Rebecca Barnhouse Interview

Sure, she’s a Medieval scholar and a professor but, boy, can she spin a great story, too!  If you like quests and dragons and stories like THE HOBBIT, I suspect you’ll enjoy both THE COMING OF THE DRAGON and PEACEWEAVER.  Based on the Beowulf saga, THE COMING OF THE DRAGON is a tale of bravery that has real characters and real heart.  Rune is an outcast and has to prove himself by saving his adopted people.  Even though I’m not a huge fantasy fan, I thoroughly enjoyed it and have just started PEACEWEAVER, which came out this year.  With a strong female protagonist, Hild, I’m finding it particularly intriguing — such fun to learn about Norse mythology and culture in the context of a great story.  PEACEWEAVER is a stand alone so you don’t need to have read THE COMING OF THE DRAGON first (but I would!).  And now I can’t wait for RING-GIVER, the third in the series….

So, without further ado, onto the interview!

Can you tell us how this book, or any of your books, came to be published?

My first novel, The Book of the Maidservant, was published after I attended the Rutgers One-on-One Plus conference and was paired with the person who ended up becoming my editor. She read the first three pages and asked for the full manuscript, on which she eventually made an offer. Since then we have worked together on three other books, The Coming of the Dragon, Peaceweaver (which is now out on shelves), and Ring-Giver (which comes out at the end of 2013).

Tell us why we should buy this book.

My best friend says people should buy Peaceweaver for the scene where Hild serves mead to the warriors in her uncle’s meadhall. I’d say that if you enjoy fantasy that reads like realistic historical fiction, and if you enjoy strong female characters who know how to wield swords, this is a book for you.

Who or what has been the greatest inspiration for your stories?

Studying the Middle Ages in graduate school and then teaching medieval literature has led me to all of my stories.

Why did you write this book?

I wrote Peaceweaver because I had introduced a character near the end of The Coming of the Dragon who intrigued me and I wanted to know her story. Peaceweavers—women who are married into enemy tribes in an often ill-fated attempt to bring about an alliance—are important in Anglo-Saxon literature, which I study and teach. I wanted to know about the topic from the woman’s perspective, which is usually absent.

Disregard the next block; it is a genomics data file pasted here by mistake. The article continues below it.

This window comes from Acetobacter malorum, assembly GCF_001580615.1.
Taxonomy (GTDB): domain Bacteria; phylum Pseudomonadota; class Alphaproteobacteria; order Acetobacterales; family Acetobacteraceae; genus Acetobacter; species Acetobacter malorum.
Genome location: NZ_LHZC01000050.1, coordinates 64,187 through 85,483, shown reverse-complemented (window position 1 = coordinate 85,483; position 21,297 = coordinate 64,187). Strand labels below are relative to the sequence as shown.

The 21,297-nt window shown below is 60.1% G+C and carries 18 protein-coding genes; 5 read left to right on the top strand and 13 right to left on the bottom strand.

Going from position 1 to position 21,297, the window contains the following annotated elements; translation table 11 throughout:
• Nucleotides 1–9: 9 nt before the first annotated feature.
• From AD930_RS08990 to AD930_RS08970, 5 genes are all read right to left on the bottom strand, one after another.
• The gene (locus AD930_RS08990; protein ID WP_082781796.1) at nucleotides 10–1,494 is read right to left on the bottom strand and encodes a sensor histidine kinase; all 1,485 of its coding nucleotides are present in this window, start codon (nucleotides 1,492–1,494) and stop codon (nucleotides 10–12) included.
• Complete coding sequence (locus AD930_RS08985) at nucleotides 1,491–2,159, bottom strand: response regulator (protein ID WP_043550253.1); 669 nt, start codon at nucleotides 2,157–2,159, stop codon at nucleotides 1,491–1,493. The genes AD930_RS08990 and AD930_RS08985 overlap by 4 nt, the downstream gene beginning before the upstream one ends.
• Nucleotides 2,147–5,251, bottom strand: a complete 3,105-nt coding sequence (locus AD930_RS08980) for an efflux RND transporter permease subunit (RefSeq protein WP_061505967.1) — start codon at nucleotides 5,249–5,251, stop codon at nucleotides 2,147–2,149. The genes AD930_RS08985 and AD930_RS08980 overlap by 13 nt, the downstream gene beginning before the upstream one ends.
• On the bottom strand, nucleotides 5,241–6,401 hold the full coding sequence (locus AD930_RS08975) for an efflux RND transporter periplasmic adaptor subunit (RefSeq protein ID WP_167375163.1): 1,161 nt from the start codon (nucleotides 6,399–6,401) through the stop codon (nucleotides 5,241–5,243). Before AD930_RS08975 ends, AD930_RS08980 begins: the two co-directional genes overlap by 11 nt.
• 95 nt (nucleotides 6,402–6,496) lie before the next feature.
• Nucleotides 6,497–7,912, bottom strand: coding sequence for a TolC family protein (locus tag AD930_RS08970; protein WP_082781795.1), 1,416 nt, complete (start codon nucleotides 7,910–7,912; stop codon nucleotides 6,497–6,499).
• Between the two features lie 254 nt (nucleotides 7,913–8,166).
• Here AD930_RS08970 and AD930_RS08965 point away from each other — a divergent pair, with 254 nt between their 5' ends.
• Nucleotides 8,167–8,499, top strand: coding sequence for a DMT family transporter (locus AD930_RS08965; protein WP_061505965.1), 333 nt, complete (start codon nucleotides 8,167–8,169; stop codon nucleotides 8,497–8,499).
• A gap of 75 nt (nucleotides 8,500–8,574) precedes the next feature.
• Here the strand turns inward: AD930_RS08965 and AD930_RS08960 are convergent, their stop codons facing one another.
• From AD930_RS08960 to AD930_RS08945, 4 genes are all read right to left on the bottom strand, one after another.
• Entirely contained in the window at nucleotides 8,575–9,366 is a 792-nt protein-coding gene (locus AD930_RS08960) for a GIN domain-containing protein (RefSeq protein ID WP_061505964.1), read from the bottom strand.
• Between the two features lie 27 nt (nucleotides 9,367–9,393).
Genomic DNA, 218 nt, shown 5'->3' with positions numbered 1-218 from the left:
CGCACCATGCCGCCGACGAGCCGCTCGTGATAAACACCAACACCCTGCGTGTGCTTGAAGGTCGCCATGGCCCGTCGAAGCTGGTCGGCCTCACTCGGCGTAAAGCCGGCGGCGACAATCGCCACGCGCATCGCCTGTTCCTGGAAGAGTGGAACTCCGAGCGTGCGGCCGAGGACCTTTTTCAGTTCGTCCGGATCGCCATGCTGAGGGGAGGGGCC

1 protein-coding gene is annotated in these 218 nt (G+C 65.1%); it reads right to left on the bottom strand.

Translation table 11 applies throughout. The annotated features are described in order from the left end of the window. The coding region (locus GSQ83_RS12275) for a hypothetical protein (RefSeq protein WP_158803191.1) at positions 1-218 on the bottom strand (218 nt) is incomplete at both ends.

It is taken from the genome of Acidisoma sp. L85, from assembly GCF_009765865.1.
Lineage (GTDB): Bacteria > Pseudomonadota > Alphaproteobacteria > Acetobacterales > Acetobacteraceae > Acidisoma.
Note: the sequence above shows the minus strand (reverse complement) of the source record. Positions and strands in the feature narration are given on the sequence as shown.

What helps you write?

Turning off all internet connections!

How do your ideas come to you?

Initial ideas for stories usually come from reading, and often from teaching. Once I’m in the midst of a novel, ideas can come from literally anywhere—the appearance of light on a tree branch, the sound a car makes on a highway, an idea from a newspaper article—so I keep a notebook handy to jot them down.

How much of your book is autobiographical?

Not a whit. With Peaceweaver, I wanted to write about a character who is completely unlike me—she’s brave and filled with self-confidence—and who lives in a time very different from our own. I did, however, belong to a fencing team when I was in college and I was able to use things that I remembered from that experience when I wrote the sword-fighting scenes (footwork—it’s all about the footwork!).

Do you have a favorite quote or bumper sticker?

There’s one from the University of Virginia’s Rare Book School that I like a lot: It’s amazing how much you can get done if you don’t care who gets the credit.

Is there a sequel?

Peaceweaver is a stand-alone companion novel to The Coming of the Dragon, and the third stand-alone companion book, Ring-Giver (which skips forward a generation) will be out on Dec. 24, 2013.

And now for some light hearted questions…

Tea or coffee?  Flavor?  Milk or sugar?

Mornings: French roast coffee with lots of milk.

Afternoons: Tea, Earl Grey, hot.

Favorite season?

As long as the sun’s out, I can be happy.

Can you deal better with wind or rain?

Rain, I reckon, but see above.

Chocolate or some lesser nectar of the gods?

Oh, please. It goes without saying: chocolate. But I am such a philistine that I’ll take Hershey’s Kisses over those sophisticated 95% cocoa confections with exotic flavorings.

Cat or dog?

Cat. Decidedly. Especially this one. (See below.)

Flats or heels?

What is the point of wearing shoes in which you cannot run away from invading space aliens? Comfortable flats.

Favorite sport or form of exercise?

Long walks on the beach.

Language in which you’d most like to be fluent.

Anglo-Saxon.

Country you’d most like to visit.

The Shire.

Topic you’d most like to write about.

The Middle Ages. Hey, that’s what I do write about! Lucky me.

Some favorite books?

I have far too many favorite books to list them, but some I return to regularly are Megan Whalen Turner’s The King of Attolia, Madeleine L’Engle’s A Ring of Endless Light, all of Jane Austen’s novels but especially Persuasion, Margaret Mahy’s The Tricksters, Leonard Marcus’s edition of Ursula Nordstrom’s letters, Dear Genius. I love literary letter collections (such as the letters of Sylvia Beach) and literary biography, such as Brad Gooch’s Flannery and A. Scott Berg’s Max Perkins, Editor of Genius.

Thanks, Rebecca!  To learn more about Rebecca Barnhouse and her books, please visit www.RebeccaBarnhouse.com.

And finally, here’s Rebecca’s, cat, Kitty-Boy!

IMG_0339

 

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2 Comments

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2 responses to “Rebecca Barnhouse Interview

  1. I’m in! I’m not a great fan of fantasy, but, Kathy, you’ve made this trilogy and its creator so intriguing, I’ll have to get started on what promises to be several hours of pure enjoyment–accompanied by lots of hot chocolate.
    Joan

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